In September 2005, he resigned in the wake of a theatre fire which killed dozens in the southern city of Beni Sweif. The media blamed the culture minister for the fire, saying decades of negligence had left many art centres and theatres in a state of disrepair.
However, a few days later, he was re-instated by Hosni Mubarak, the Egyptian president.
The minister has also been criticised by many Egyptian academics for allowing a decline in Egyptian literature.
According to Unesco, Egypt published 1,765 books in 1974. Ten years later, this figure increased to 3,108 but slipped down to 2,215 in 1995. During his tenure, there have been numerous book censorships and international media organisations have criticised the Egyptian authorities for clamping down on freedoms of expression, including pursuing and arresting bloggers.
Nevertheless, Hosni was behind many of the country’s restoration projects which revived Islamic, Coptic and ancient Egyptian sites.
He also spearheaded the initiative to rebuild the Bibliotheca Alexandrina, which opened in 2002 with 250,000 books and is currently expanding to house 4 million volumes.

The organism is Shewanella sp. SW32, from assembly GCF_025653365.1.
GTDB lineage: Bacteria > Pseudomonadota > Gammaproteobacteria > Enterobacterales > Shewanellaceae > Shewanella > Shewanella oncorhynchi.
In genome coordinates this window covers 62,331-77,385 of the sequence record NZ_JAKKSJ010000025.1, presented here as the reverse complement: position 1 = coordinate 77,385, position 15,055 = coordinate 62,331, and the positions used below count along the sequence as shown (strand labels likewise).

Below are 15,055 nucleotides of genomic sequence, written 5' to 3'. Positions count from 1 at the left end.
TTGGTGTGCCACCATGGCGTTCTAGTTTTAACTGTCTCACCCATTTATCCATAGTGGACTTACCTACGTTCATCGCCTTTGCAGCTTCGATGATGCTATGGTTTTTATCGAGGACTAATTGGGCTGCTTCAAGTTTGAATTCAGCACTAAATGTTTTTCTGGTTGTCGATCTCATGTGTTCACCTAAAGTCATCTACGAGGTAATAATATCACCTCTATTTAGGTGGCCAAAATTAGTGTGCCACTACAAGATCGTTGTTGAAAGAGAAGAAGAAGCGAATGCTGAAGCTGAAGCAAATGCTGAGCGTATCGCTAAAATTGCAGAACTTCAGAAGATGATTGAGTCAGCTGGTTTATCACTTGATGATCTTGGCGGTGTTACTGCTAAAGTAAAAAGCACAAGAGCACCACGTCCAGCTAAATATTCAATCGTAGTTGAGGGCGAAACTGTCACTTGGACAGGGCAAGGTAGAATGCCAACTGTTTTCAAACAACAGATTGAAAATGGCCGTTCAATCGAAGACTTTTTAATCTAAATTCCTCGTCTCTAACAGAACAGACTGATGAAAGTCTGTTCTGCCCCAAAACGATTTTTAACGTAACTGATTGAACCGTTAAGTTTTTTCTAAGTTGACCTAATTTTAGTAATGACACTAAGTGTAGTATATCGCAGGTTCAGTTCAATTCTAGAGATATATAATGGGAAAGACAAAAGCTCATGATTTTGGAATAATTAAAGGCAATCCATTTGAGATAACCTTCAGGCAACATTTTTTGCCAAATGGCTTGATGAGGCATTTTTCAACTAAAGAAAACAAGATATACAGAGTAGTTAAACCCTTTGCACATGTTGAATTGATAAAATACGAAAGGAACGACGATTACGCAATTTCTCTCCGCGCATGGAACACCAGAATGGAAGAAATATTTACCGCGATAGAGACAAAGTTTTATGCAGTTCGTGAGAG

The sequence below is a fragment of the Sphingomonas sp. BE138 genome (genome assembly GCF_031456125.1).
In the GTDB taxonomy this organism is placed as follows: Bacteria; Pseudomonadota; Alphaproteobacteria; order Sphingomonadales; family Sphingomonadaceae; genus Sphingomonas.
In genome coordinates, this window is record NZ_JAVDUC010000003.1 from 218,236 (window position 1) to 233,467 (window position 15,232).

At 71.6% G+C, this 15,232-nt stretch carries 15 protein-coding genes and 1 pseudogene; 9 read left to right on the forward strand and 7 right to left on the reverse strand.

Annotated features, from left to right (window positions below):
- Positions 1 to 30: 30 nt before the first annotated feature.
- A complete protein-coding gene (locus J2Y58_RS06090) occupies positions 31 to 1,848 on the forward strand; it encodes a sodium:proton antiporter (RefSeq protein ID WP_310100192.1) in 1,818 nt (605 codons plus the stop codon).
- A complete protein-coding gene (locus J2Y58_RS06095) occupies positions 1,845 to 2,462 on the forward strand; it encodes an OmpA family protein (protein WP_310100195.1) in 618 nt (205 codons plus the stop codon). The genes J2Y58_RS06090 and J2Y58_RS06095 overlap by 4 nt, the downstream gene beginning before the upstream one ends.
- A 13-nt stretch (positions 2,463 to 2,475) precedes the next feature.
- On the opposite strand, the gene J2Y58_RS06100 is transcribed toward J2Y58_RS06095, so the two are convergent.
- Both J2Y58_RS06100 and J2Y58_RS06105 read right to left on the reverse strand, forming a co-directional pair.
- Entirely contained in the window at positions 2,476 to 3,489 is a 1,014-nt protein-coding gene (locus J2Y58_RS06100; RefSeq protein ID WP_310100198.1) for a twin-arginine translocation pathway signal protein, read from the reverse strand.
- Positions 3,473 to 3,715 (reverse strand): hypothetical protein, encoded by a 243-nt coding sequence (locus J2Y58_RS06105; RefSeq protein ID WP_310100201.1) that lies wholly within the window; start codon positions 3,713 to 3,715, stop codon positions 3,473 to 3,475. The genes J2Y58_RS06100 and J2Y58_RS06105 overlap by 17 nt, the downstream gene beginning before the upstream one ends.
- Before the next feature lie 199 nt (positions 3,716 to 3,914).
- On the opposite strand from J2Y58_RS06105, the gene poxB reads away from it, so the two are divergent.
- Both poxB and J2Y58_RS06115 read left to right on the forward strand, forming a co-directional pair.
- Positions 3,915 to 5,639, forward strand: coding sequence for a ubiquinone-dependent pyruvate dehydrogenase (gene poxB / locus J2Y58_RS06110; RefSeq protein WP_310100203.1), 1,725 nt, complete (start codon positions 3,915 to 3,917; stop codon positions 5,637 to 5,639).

Hosni is also overseeing the construction of the Grand Egyptian museum in Giza, which is expected to house more than 50,000 pieces and open to visitors in 2013.
Born in Alexandria in 1938, the one-time professional artist graduated from the School of Fine Arts at Alexandria University.
He rose to prominence as the director of the al-Anfoushi Cultural Palace in Alexandria before being appointed as the cultural attache in Paris.
In 1987, Hosni moved back to Cairo from Rome where he was the director of the Egyptian Academy of Arts and was appointed the country’s culture minister.
In 2009, Hosni was nominated to become the ninth director-general of Unesco. His nomination, which sparked controversy and an outcry from some groups, has been backed by the Arab League, African nations and Israel.